“I’m glad I don’t have to watch film on it every day, to be honest with you,” Leach said. “I think secretly those assistant coaches and those coaches at Boise, despite the fact it’s a trademark thing, would rather watch their guys practice on grass so the bodies, there’s a little more contrast with them, running around than on blue turf. I’d rather watch it on green than a variety of colors.”
Leach also commented on the frequent reports of birds diving into the turf mistaking it for a body of water.
“I think animal-rights groups should keep an eye on it so ducks don’t break their necks trying to dive in,” he said.
Play for Hawaii, see the world
Hawaii, which opened the season against Cal in Sydney, Australia, before the season’s official first week, played its second game at Michigan Saturday. The Rainbow Warriors have already traveled 19,112 miles for their first two games (the earth’s circumference is 24,901 miles).
According to AthlonSports.com, in its first two road games, Hawaii has traveled farther than the total distances teams in three Power Five conferences will travel this season for their non-conference games. SEC teams: 12,940 miles. Big Ten teams: 12,590 miles. Big 12 teams: 9,455 miles.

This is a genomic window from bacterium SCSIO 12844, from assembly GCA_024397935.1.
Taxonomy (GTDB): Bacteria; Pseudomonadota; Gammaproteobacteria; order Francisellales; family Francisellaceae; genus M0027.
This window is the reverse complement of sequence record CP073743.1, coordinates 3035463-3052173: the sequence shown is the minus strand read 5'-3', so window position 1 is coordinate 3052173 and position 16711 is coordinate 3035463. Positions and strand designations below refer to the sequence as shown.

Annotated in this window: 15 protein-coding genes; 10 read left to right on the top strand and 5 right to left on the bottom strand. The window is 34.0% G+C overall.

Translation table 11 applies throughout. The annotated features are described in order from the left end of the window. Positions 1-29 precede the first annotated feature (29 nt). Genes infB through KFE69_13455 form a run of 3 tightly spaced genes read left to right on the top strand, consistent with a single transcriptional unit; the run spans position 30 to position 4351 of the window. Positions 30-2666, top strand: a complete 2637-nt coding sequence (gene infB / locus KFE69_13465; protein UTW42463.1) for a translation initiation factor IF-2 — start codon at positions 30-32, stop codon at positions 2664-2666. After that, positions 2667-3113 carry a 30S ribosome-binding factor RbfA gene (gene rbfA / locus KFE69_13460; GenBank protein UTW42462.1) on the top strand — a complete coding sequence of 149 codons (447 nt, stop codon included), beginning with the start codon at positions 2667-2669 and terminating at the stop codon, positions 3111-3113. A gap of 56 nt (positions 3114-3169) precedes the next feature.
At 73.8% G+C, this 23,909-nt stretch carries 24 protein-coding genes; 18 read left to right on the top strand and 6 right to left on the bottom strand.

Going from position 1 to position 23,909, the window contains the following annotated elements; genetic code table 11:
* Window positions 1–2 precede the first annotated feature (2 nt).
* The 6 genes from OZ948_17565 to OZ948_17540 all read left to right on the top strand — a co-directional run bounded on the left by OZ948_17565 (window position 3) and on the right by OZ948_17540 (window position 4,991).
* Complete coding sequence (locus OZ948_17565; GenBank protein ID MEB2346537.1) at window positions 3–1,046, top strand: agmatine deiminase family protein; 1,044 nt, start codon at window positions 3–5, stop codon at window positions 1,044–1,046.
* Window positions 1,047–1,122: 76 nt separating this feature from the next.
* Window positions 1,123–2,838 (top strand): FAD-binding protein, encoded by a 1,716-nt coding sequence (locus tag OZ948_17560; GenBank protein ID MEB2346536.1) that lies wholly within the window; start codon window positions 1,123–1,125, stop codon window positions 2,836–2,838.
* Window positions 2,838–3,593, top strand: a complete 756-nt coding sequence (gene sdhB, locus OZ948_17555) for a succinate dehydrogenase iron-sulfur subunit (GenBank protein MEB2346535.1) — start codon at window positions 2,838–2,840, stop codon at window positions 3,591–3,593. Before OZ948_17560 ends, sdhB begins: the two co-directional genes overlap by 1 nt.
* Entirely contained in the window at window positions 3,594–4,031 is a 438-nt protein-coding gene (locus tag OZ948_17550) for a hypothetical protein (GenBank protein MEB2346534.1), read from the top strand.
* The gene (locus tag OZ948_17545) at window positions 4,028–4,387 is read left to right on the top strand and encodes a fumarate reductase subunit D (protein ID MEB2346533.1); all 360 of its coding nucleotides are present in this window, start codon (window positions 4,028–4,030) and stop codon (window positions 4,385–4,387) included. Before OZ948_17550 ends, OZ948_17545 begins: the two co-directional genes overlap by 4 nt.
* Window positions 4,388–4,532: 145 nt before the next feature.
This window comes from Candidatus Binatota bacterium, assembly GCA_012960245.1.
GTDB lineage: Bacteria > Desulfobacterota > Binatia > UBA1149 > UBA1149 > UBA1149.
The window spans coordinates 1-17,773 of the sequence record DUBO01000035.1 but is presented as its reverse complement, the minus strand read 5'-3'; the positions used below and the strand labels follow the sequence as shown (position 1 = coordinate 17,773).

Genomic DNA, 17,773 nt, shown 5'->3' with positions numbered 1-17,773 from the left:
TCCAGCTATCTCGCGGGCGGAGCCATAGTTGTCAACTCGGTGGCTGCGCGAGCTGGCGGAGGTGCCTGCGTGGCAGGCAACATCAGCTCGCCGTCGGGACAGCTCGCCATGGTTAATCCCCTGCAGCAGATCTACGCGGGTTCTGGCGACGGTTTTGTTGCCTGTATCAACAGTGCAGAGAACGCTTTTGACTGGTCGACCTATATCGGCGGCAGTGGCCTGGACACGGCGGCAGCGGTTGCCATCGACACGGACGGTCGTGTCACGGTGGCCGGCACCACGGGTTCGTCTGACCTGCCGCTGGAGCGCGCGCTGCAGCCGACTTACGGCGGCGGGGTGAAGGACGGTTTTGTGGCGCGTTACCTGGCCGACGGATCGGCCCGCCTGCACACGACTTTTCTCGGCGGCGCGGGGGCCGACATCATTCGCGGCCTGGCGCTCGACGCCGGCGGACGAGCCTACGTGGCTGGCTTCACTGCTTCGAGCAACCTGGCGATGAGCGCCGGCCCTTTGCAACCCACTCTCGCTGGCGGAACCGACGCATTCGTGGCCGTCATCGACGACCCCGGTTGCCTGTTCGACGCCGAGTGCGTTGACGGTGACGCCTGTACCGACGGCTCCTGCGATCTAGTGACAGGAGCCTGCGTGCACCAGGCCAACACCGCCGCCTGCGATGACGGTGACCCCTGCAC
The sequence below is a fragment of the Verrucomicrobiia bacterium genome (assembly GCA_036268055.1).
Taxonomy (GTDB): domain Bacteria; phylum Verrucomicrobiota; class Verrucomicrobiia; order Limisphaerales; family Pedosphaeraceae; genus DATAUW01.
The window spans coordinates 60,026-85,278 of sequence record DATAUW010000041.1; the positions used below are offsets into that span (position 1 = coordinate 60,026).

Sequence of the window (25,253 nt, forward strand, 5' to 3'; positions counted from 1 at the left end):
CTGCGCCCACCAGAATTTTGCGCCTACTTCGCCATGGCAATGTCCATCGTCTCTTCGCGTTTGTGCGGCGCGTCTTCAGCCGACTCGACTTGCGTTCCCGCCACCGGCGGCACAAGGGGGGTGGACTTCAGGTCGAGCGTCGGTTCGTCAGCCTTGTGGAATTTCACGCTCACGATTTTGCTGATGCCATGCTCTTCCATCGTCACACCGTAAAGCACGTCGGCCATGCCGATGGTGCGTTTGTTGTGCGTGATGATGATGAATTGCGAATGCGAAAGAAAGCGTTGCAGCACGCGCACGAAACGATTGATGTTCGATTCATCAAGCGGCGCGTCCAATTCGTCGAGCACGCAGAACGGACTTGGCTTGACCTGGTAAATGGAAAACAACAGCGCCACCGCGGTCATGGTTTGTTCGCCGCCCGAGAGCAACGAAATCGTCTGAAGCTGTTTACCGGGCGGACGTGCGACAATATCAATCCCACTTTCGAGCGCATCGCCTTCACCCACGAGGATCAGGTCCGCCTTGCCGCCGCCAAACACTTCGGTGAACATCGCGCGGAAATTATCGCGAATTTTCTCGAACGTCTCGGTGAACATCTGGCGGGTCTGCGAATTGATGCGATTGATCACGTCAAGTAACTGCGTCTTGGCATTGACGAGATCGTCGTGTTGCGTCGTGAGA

The Pac-12 and ACC non-conference travel mileage is skewed by the fact that Cal traveled to Australia while Georgia Tech and Boston College opened ACC play in Dublin, Ireland.
According to the school, the Rainbow Warriors will travel a total of 46,568 miles in the air and 766 miles by bus. But when they’re home … they’re in Hawaii.
Tweet of the week
The Rubik’s Cube made its debut in 1974 but remains a favorite hands-on puzzle. Rice sophomore offensive tackle Calvin Anderson displayed this neat trick – a behind-the-back solve. (His secret is a photographic memory.)
This was awesome watching Rice LT Calvin Anderson and his photographic memory solving a Rubik cube behind his back pic.twitter.com/3wFkgHXEHz
— Jay Feely (@jayfeely) September 7, 2016
Notes and numbers